Predictors and covariates

Demographic and socioeconomic variables considered in the analyses included sex, age at the time of survey completion, health insurance status, personal income (<$20 000 or $20 000), employment status (employed vs unemployed), educational attainment (high school graduate or some college) and marital status (married/living as married, divorced/separated/widowed, or single/never married). Cancer-related variables, measured at baseline, included age at diagnosis, radiation therapy and chemotherapy (yes/no). Radiation therapy was categorised as none, non-cranial and cranial radiation, which was further dichotomised as 20 and >20 Gy. Survivor report of physical health status (fair or poor vs good, very good, or excellent) and cancer-related pain (none or small amount vs medium amount, a lot or very bad) were included as primary predictors. Antidepressant, anxiolytic and analgesic medication use were included as covariates (for description of medication classification, see Brinkman et al, 2013). Survivors completed a 289-item survey that included questions regarding their physical health conditions, including age of onset of the condition. To determine severity of the conditions, scoring was based on the Common Terminology Criteria for Adverse events (version 3.0; Cancer Therapy Evaluation Program, 2003) was used to grade conditions as mild (grade 1) or moderate (grade 2) vs severe (grade 3) or life-threatening/disabling (grade 4) at baseline (Oeffinger et al, 2006). This scoring system was developed through the National Cancer Institute and intended for use in scoring acute and chronic conditions in patients with cancers and survivors of all ages (Trotti et al, 2003). Unless otherwise noted, all demographic, socioeconomic, and health-related predictors and covariates were measured at baseline and follow-up 3. Cancer-related pain was measured at baseline and follow-up 2. Change in covariates and predictors over time were coded as no change vs positive change (e.g., improved physical health status) or no change vs negative change (e.g., worsened physical health status). For example, worsened physical health status was defined as report of good, very good or excellent health status at baseline and fair or poor health status at follow-up 3 while improved physical health status was defined as report of the reverse pattern. No change was defined as report of symptoms that fell into the same category at baseline and follow-up 3.

Statistical analysis

Descriptive statistics were calculated for all outcomes, predictors and covariates used in the analyses. We used a structural equation modelling (SEM) technique that allowed for the identification of discrete profiles of psychological distress (Mplus 6; Muthén and Muthén, 1998). Longitudinal latent profile analysis (LPA), a submodel of SEM, is a multiple-group structural equation model in which the group variable is unobserved. LPA uses measured variables (e.g., psychological distress) to identify different groups of survivors where it is hypothesised that group differences exist but the number and nature of the groups is not known. The grouping variable (e.g., class membership) is not measured or observed but is derived from the observed data. In LPA, multiple statistical indicators are used to select the best fitting model. Fit indices considered in the current analysis included (1) Bayesian Information Criterion, with the lowest value among competing models indicating best fit; (2) entropy, an estimate of how well the model classifies subjects, with values closer to 1.0 indicating better classification; (3) Vuong–Lo–Mendell–Rubin likelihood ratio test (VLMR) and sample size-adjusted VLMR with P-values <0.05 indicating a significant difference in model fit between two nested models that vary by one class; and (4) minimum class membership 5% to provide sufficient power for subsequent analyses. Models were fit with two through six profiles for each distress index to determine the optimal number of profiles needed to describe survivors from baseline through follow-up 3. Posterior probability testing was also conducted to determine how well each participant fit into their assigned class.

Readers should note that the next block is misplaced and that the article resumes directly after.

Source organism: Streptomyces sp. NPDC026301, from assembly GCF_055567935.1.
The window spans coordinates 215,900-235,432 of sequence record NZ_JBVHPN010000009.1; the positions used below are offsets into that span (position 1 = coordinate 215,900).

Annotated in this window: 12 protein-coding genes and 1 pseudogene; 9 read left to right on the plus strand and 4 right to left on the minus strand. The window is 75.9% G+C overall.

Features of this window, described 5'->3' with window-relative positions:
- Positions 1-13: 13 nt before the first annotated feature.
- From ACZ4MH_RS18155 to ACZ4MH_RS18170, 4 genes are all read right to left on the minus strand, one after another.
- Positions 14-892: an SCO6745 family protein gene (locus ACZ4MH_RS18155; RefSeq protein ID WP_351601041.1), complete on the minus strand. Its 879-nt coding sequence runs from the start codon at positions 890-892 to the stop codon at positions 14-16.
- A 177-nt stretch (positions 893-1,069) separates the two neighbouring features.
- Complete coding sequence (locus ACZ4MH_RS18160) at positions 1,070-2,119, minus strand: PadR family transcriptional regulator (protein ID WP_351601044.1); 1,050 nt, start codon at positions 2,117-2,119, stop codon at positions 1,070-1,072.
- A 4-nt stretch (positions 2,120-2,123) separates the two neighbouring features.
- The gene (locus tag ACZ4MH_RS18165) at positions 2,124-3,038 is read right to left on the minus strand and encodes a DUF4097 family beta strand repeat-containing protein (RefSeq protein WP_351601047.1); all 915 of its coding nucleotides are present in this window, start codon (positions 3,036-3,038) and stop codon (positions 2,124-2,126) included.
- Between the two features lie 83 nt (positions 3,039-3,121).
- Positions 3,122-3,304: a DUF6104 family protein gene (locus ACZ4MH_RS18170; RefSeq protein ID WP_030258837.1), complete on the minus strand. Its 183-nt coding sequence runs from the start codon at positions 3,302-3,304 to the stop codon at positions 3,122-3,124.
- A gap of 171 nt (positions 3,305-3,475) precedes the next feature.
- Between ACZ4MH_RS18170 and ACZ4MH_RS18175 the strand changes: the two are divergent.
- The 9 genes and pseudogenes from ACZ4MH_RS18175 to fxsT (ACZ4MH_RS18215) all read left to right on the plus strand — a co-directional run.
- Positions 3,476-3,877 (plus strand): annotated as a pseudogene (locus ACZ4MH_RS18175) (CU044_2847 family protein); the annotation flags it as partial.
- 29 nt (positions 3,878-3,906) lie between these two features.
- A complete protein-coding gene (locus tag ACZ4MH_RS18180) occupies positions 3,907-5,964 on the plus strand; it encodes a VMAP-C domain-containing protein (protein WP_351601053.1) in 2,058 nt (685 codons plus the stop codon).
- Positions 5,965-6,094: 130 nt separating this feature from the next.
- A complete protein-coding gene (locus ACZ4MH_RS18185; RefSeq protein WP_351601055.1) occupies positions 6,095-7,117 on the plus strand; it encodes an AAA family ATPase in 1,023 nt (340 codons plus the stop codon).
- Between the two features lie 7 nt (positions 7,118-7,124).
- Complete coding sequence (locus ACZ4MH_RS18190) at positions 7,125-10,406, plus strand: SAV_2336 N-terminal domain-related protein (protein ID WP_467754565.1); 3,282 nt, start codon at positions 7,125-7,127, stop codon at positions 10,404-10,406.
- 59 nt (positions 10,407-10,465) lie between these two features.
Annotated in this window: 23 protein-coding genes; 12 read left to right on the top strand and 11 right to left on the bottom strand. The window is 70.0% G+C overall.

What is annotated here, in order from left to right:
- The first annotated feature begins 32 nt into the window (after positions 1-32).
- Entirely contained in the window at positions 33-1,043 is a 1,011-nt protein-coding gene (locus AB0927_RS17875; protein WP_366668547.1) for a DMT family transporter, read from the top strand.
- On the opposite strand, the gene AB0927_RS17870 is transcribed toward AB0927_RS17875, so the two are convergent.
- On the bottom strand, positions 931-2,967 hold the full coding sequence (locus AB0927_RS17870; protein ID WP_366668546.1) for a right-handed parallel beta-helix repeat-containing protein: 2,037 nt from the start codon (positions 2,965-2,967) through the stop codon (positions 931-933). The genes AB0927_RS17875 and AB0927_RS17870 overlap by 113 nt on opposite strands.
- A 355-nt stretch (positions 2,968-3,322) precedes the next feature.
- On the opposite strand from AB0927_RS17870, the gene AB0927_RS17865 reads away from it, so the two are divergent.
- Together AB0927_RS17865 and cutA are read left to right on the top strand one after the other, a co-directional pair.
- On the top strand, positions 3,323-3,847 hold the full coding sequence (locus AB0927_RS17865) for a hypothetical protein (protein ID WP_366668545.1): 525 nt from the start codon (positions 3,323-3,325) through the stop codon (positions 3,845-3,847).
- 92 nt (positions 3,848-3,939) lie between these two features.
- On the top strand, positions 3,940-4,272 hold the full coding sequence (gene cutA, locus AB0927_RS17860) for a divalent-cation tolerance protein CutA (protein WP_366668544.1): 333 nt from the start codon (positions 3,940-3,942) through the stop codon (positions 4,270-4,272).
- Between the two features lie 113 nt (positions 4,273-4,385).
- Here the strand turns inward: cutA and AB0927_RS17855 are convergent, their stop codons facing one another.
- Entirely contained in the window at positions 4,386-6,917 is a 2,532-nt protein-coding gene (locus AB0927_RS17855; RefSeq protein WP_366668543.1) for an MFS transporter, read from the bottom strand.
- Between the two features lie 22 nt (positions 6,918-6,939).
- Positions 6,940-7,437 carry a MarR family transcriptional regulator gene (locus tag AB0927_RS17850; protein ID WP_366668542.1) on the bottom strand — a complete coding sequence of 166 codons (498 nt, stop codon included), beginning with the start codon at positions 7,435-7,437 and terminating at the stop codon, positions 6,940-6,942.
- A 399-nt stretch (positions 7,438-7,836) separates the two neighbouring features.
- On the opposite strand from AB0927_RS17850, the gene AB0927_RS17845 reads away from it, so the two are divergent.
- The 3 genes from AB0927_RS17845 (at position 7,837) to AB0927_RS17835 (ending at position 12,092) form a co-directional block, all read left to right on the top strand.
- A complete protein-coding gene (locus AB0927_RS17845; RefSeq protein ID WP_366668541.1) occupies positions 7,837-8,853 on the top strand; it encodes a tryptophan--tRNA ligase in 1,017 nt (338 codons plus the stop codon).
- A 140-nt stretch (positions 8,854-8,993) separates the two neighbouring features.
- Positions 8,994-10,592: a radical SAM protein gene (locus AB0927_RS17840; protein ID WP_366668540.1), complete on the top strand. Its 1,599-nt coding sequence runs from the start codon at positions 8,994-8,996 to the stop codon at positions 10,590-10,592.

Once class membership was established via the above methodology, predictors of class membership were examined through logistic regression modelling with robust variance estimates to account for within subject correlation using SAS version 9.2 PROC Logistic (SAS Institute, Cary, NC, USA). Multivariable models, considering all possible combinations of predictors and covariates, with the smallest Akaike information criterion were selected as the final model for each distress outcome. Odds ratios (ORs) and 95% confidence intervals (CIs) were calculated for all predictors and covariates retained in the final model.


Characteristics of survivors who completed the BSI-18 at all three study time points were similar to those of survivors who completed the BSI-18 at only one or two time points (Table 1). A slightly larger proportion of females completed the BSI-18 at all three time points compared with males (P0.001). Survivors who completed the BSI-18 at all three time points were, on average, 27 years of age at baseline (17 years from diagnosis), 35 years at follow-up 2 (25 years from diagnosis) and 40 years at follow-up 3 (30 years from diagnosis).

Table 1 Baseline characteristics for survivors with and without all BSI time points

The LPA modelling indicated that survivors fell into four meaningful classes of depression (posterior probability range: 0.97–1.0, mean: 0.98), anxiety (posterior probability range: 0.85–1.0, mean: 0.89) and somatisation (posterior probability range: 0.92–0.98, mean: 0.94) based on their symptom scores over time. Figure 2 depicts the four distinct longitudinal patterns of symptoms of depression (Figure 2A), anxiety (Figure 2B) and somatisation (Figure 2C) defined by our models: (class 1) survivors with few or no symptoms at all time points; (class 2) survivors with elevated symptoms at baseline that decreased over time; (class 3) survivors with few or no symptoms at baseline that increased over time; and (class 4) survivors with elevated symptoms that persisted over time. Supplementary online Table 1 provides the model fit indices for two to six class solutions for each distress outcome. Mean scores for each longitudinal class across all study time points are shown separately for depression, anxiety and somatisation (Table 2).